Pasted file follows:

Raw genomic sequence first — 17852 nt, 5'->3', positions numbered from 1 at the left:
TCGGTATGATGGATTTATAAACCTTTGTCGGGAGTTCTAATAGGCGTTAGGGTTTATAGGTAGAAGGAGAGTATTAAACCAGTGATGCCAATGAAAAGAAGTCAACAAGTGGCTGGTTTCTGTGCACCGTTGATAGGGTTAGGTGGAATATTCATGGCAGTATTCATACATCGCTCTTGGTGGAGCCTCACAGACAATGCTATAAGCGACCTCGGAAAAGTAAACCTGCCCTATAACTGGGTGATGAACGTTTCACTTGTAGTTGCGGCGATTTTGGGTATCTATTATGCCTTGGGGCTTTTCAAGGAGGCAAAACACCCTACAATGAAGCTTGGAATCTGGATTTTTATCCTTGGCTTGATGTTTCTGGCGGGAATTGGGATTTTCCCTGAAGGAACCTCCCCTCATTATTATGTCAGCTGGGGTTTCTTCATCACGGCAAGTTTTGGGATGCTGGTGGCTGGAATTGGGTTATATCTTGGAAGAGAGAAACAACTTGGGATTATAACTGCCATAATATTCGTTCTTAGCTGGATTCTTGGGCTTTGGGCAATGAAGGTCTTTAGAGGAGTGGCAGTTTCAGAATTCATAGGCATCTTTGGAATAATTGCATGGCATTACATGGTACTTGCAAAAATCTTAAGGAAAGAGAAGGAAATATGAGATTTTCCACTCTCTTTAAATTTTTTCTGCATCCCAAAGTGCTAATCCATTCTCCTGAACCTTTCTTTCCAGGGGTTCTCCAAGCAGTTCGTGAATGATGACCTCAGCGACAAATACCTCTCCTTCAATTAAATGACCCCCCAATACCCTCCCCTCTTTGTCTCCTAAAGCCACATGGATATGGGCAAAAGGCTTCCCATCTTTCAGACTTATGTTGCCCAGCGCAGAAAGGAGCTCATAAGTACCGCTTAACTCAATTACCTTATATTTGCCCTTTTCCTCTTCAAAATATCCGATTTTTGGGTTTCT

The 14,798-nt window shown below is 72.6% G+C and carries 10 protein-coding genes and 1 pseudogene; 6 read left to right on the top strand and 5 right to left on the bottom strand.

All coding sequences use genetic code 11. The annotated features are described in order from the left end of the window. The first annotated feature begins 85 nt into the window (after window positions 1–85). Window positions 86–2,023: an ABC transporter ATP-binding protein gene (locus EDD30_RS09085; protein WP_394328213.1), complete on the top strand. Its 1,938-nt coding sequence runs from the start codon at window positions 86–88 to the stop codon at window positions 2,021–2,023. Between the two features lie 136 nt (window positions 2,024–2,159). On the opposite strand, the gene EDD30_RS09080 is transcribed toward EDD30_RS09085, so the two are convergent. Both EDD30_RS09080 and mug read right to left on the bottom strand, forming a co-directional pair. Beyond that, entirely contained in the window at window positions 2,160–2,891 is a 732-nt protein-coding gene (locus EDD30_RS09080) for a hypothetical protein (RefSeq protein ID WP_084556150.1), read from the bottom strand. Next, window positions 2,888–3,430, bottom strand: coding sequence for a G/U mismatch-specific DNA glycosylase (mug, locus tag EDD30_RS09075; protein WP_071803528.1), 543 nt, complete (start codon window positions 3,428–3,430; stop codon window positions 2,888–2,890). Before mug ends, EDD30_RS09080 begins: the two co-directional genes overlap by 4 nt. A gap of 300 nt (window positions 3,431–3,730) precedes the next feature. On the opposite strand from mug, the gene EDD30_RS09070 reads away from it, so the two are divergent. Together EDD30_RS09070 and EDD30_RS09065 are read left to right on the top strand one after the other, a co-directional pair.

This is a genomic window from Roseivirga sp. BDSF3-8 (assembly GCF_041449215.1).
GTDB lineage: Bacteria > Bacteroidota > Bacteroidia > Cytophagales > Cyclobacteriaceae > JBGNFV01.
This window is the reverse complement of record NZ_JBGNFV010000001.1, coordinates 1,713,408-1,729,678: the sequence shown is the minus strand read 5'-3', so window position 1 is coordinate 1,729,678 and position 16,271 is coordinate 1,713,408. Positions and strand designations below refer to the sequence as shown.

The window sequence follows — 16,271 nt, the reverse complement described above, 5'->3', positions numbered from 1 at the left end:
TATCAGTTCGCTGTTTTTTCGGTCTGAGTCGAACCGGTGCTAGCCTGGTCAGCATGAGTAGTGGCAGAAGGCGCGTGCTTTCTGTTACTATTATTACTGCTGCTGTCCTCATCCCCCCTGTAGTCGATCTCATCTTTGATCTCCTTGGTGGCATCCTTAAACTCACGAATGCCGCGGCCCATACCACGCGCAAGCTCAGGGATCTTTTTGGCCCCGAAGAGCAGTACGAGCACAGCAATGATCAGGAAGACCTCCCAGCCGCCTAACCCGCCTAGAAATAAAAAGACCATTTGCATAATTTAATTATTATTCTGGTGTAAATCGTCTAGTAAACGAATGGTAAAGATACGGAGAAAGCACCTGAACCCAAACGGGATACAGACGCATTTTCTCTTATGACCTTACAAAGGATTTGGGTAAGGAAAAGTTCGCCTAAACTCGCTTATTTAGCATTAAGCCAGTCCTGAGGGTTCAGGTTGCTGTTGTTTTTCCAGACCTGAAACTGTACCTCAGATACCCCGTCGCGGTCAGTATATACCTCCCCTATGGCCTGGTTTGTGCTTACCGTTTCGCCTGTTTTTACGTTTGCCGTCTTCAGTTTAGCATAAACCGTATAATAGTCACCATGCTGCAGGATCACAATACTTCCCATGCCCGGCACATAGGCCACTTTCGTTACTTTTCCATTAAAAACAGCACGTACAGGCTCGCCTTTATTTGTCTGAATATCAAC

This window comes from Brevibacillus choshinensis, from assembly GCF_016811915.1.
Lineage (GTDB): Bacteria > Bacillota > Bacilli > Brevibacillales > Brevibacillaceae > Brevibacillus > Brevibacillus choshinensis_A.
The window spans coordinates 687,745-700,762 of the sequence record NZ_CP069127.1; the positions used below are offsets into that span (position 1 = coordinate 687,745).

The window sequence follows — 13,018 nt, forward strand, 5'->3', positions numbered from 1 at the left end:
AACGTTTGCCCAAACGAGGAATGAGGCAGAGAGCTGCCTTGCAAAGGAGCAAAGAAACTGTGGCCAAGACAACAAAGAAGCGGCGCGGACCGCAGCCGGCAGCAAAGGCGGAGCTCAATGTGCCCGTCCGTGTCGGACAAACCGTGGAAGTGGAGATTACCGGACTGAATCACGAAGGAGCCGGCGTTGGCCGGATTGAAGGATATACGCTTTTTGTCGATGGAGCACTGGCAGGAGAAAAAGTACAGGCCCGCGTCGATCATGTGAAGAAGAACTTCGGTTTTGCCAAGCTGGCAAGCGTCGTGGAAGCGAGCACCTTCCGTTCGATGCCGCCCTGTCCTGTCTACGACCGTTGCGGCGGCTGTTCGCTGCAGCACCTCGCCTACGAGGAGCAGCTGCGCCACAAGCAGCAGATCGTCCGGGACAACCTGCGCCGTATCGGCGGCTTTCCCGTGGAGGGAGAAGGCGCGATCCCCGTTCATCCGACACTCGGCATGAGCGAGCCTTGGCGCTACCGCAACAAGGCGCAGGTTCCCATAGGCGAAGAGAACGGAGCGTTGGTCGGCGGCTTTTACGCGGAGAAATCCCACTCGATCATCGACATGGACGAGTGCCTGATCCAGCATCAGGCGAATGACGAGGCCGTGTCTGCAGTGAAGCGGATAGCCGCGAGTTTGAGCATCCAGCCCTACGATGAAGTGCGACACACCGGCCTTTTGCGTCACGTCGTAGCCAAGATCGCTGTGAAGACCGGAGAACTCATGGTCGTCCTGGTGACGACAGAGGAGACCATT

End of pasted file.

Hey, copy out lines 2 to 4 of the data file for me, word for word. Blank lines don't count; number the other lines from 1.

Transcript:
TCGGTATGATGGATTTATAAACCTTTGTCGGGAGTTCTAATAGGCGTTAGGGTTTATAGGTAGAAGGAGAGTATTAAACCAGTGATGCCAATGAAAAGAAGTCAACAAGTGGCTGGTTTCTGTGCACCGTTGATAGGGTTAGGTGGAATATTCATGGCAGTATTCATACATCGCTCTTGGTGGAGCCTCACAGACAATGCTATAAGCGACCTCGGAAAAGTAAACCTGCCCTATAACTGGGTGATGAACGTTTCACTTGTAGTTGCGGCGATTTTGGGTATCTATTATGCCTTGGGGCTTTTCAAGGAGGCAAAACACCCTACAATGAAGCTTGGAATCTGGATTTTTATCCTTGGCTTGATGTTTCTGGCGGGAATTGGGATTTTCCCTGAAGGAACCTCCCCTCATTATTATGTCAGCTGGGGTTTCTTCATCACGGCAAGTTTTGGGATGCTGGTGGCTGGAATTGGGTTATATCTTGGAAGAGAGAAACAACTTGGGATTATAACTGCCATAATATTCGTTCTTAGCTGGATTCTTGGGCTTTGGGCAATGAAGGTCTTTAGAGGAGTGGCAGTTTCAGAATTCATAGGCATCTTTGGAATAATTGCATGGCATTACATGGTACTTGCAAAAATCTTAAGGAAAGAGAAGGAAATATGAGATTTTCCACTCTCTTTAAATTTTTTCTGCATCCCAAAGTGCTAATCCATTCTCCTGAACCTTTCTTTCCAGGGGTTCTCCAAGCAGTTCGTGAATGATGACCTCAGCGACAAATACCTCTCCTTCAATTAAATGACCCCCCAATACCCTCCCCTCTTTGTCTCCTAAAGCCACATGGATATGGGCAAAAGGCTTCCCATCTTTCAGACTTATGTTGCCCAGCGCAGAAAGGAGCTCATAAGTACCGCTTAACTCAATTACCTTATATTTGCCCTTTTCCTCTTCAAAATATCCGATTTTTGGGTTTCT

The 14,798-nt window shown below is 72.6% G+C and carries 10 protein-coding genes and 1 pseudogene; 6 read left to right on the top strand and 5 right to left on the bottom strand.

All coding sequences use genetic code 11. The annotated features are described in order from the left end of the window. The first annotated feature begins 85 nt into the window (after window positions 1–85). Window positions 86–2,023: an ABC transporter ATP-binding protein gene (locus EDD30_RS09085; protein WP_394328213.1), complete on the top strand. Its 1,938-nt coding sequence runs from the start codon at window positions 86–88 to the stop codon at window positions 2,021–2,023. Between the two features lie 136 nt (window positions 2,024–2,159). On the opposite strand, the gene EDD30_RS09080 is transcribed toward EDD30_RS09085, so the two are convergent. Both EDD30_RS09080 and mug read right to left on the bottom strand, forming a co-directional pair. Beyond that, entirely contained in the window at window positions 2,160–2,891 is a 732-nt protein-coding gene (locus EDD30_RS09080) for a hypothetical protein (RefSeq protein ID WP_084556150.1), read from the bottom strand. Next, window positions 2,888–3,430, bottom strand: coding sequence for a G/U mismatch-specific DNA glycosylase (mug, locus tag EDD30_RS09075; protein WP_071803528.1), 543 nt, complete (start codon window positions 3,428–3,430; stop codon window positions 2,888–2,890). Before mug ends, EDD30_RS09080 begins: the two co-directional genes overlap by 4 nt. A gap of 300 nt (window positions 3,431–3,730) precedes the next feature. On the opposite strand from mug, the gene EDD30_RS09070 reads away from it, so the two are divergent. Together EDD30_RS09070 and EDD30_RS09065 are read left to right on the top strand one after the other, a co-directional pair.